'Hit Men' 25 Years Later

Hit Men: Power Brokers and Fast Money Inside the Music Business, by Fredric Dannen, tells the story of the rise of the modern music industry, with a focus on CBS Records (later Sony Music) and three of its colorful leaders - Goddard Lieberson, Clive Davis and Walter Yetnikoff. It also portrays an industry nearly brought down by its own greed.

In the 1980s, the major labels put the fix on radio by employing the "Network," a handful of independent promoters, some with ties to organized crime, who had an uncanny ability to influence which records received - and did not receive - radio airplay. The smaller record companies were knocked off the airwaves, but the majors soon found themselves vying to outbid one another for the promoters' services. Before long, the Network had grown too powerful and too expensive. Even hit records often cost more to promote than they earned.

Though the Network appeared to lose its sway by the end of the '80s, the practice of influencing radio did not go away. In 2005, after an investigation by the office of New York's attorney general, the majors signed consent decrees acknowledging "improper promotion practices," and paid hefty fines. Yet, only four years later, a study by the New York State Music Fund found "almost no change in station playlist composition ... with major-label songs consistently securing 78 percent to 82 percent of airplay." It seemed that even in the digital age, when the majors' dominance was threatened by the great equalizer, the Internet - a subject covered in the new edition of Hit Men - the industry was still haunted by the specter of payola.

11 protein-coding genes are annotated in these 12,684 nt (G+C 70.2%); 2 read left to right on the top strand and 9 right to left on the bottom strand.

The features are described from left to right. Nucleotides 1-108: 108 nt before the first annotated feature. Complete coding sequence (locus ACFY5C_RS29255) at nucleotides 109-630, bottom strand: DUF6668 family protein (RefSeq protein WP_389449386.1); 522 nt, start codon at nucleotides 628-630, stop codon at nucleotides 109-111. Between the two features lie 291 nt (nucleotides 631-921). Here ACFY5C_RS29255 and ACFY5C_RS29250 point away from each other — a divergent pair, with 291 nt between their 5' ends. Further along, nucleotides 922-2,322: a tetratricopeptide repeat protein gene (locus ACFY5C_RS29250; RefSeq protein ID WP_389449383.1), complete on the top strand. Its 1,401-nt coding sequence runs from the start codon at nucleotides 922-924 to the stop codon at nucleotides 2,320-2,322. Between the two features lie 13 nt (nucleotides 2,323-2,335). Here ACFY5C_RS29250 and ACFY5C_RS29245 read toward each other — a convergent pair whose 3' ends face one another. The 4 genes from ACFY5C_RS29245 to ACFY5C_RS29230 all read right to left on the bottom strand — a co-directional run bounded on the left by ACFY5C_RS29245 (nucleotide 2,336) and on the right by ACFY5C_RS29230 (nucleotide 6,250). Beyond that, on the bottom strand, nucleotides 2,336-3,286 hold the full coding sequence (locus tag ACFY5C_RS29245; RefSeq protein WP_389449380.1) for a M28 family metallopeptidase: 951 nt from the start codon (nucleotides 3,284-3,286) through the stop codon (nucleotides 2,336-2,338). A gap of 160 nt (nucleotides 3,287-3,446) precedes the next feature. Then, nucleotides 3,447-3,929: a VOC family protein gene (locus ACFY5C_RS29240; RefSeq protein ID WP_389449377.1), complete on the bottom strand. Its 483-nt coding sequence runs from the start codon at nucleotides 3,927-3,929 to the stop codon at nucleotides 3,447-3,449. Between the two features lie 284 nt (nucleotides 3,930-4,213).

As Dannen writes in his new last chapter, "In the two decades since the original edition of Hit Men was published, a great deal about the record industry changed. And, regrettably, a great deal did not."